In last week's list of Famous Spiders in Sports History (to coincide with the opening of "Spider-Man"), I neglected to include what many consider the worst team in baseball history, the 1899 Cleveland Spiders. The Spiders posted a 20-134 record that year and finished 84 games out of first in the National League. They also drew so few fans at home a grand total of 6,088, according to one source that they played 134 of their 156 games on the road.

And to think, just four years earlier, the Spiders beat Baltimore in five games to capture the Temple Cup, the World Series of its time. Ace pitcher Cy Young threw three complete-game victories against Orioles in seven days to practically win the cup by himself. Alas, in '99, Spiders owner Fred Robison bought the St. Louis Browns franchise and transferred all the good Cleveland players to St. Louis (Young and fellow Hall of Famer Jesse Burkett among them). "While the Browns did jump to fifth place in 1899," Harold Seymour writes in "Baseball: The Early Years," "the denuded Clevelands sank to the lowest depths in major league history."

Denuded. I've gotta remember to use that word sometime. (Instead of saying, "Michael Jordan stripped Allen Iverson of the ball," I could say, "MJ denuded him.")

Seymour also writes: "One of the most notorious teams for rough stuff was Patsy Tebeau's Cleveland Spiders. [The league president] made the Spiders pay $4 for repairs when they tore up the clubhouse after losing three straight to Brooklyn, and he charged them $1.25 for a ball Jesse Burkett threw over the fence. In a midseason game at Louisville in 1896 'Tebeauism' was at its worst. The Spiders were in rare form, ragging the umpire all day and mobbing him for calling the game on account of darkness. The fans then attacked the Spiders, who ended the day in jail."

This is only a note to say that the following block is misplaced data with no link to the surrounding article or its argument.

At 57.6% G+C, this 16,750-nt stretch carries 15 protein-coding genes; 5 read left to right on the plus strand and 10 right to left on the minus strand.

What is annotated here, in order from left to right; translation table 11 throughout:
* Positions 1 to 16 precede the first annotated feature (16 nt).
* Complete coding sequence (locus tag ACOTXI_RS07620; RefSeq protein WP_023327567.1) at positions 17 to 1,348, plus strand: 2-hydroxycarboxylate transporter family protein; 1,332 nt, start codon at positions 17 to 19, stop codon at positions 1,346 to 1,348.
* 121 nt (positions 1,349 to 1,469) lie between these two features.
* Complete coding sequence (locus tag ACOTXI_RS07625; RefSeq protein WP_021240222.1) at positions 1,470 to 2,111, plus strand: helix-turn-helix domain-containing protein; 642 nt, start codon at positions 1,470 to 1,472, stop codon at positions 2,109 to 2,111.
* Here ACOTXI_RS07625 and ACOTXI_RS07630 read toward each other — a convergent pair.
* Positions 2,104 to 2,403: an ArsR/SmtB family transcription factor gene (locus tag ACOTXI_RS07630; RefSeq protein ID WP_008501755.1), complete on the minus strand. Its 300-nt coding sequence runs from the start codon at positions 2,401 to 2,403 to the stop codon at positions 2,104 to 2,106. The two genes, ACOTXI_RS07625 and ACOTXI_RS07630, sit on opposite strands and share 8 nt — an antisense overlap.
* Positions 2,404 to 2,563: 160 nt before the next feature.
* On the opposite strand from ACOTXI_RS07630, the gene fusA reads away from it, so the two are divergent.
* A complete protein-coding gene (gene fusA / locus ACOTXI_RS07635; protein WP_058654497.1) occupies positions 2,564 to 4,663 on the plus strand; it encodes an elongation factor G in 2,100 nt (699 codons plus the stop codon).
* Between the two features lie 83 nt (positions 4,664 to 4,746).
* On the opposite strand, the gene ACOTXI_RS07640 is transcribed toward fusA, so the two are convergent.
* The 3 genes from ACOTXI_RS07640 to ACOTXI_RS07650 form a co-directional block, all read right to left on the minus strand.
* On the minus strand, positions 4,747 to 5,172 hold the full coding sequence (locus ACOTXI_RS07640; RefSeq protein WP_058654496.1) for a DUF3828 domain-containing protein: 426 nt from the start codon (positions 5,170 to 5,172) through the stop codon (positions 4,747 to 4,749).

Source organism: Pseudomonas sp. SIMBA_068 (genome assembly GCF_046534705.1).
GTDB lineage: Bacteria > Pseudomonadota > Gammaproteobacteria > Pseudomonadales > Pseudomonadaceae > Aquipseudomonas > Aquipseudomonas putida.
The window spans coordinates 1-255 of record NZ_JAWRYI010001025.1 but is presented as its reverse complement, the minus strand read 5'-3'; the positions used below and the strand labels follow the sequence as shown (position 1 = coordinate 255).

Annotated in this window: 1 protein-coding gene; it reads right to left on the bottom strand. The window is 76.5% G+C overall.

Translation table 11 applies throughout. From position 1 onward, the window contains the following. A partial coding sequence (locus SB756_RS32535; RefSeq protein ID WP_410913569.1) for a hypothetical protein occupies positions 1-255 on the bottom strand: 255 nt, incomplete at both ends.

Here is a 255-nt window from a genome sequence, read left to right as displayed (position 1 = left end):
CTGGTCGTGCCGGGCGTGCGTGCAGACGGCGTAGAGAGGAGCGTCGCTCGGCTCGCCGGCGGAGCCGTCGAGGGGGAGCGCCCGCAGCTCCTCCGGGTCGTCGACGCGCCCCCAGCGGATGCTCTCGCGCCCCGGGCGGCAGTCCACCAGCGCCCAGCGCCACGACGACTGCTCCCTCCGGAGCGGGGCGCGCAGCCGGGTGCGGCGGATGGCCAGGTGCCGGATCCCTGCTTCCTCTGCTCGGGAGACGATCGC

Then there's this item from "The Bill James Historical Baseball Abstract" (1986 edition): "John Joseph (Jack) Powell, pitcher for the Cleveland Spiders, was tried in June of 1897 on a charge of playing ball on Sunday. He was fined $5 and court costs, which came to a healthy $153. [The] owner of the Spiders announced his intention to appeal the issue, but Sunday ball in Cleveland was discontinued for the rest of the season and, as it turned out, for the rest of the century."

OK, enough about Spiders. Next week: Famous Snakes in Sports History.
(Just kidding.)

I see Marty Schottenheimer finally signed jailbird (and former Kansas City Chief) Tamarick Vanover. What a humanitarian. Schottenheimer, you may recall, brought Vanover in for a visit last season but, perhaps because of the flak he was getting for the Redskins' 0-5 start, didn't think it was wise to hire a convicted felon to return punts. (So he settled for Eric Metcalf instead.)
In San Diego, though, Schottenheimer is still in his honeymoon period, so why not? Besides, Vanover is "not only a good player," he told the locals, "but a very good person."
For the record, Vanover spent two months in a federal work camp "after pleading guilty [to] aiding and abetting the sale of a stolen vehicle that crossed state lines," according to one report. "The Chiefs cut him in 2000 after he admitted to an FBI agent that he gave former Chiefs running back Bam Morris $40,000 to buy marijuana."
Yeah, he's a class act, all right.

Number of the Week: $3,822,276. (The amount of money lost by ex-Redskin Terry Allen and current Redskins Reidel Anthony and Jacquez Green in a fraudulent investment recommended to them by prison-bound agent Tank Black.)

Here's hoping Napoleon McCallum isn't the last Navy man to make the College Football Hall of Fame.

You might say these are boom time for Maryland athletics. My sources tell me:
1. The school could have sold 19,000 season tickets for the new Comcast Center, which opens in the fall. Unfortunately, the place only seats 17,500 (3,000 more than Cole Field House).
2. Merchandise sales are going through the roof. With two months to go in the fiscal year, Maryland has already sold $1.2million worth of clothing and stuff, six times what it sold the year before.

And finally
Two years' probation in men's basketball, loss of a scholarship, reduced practice time boy, the NCAA really handed Stetson its hat.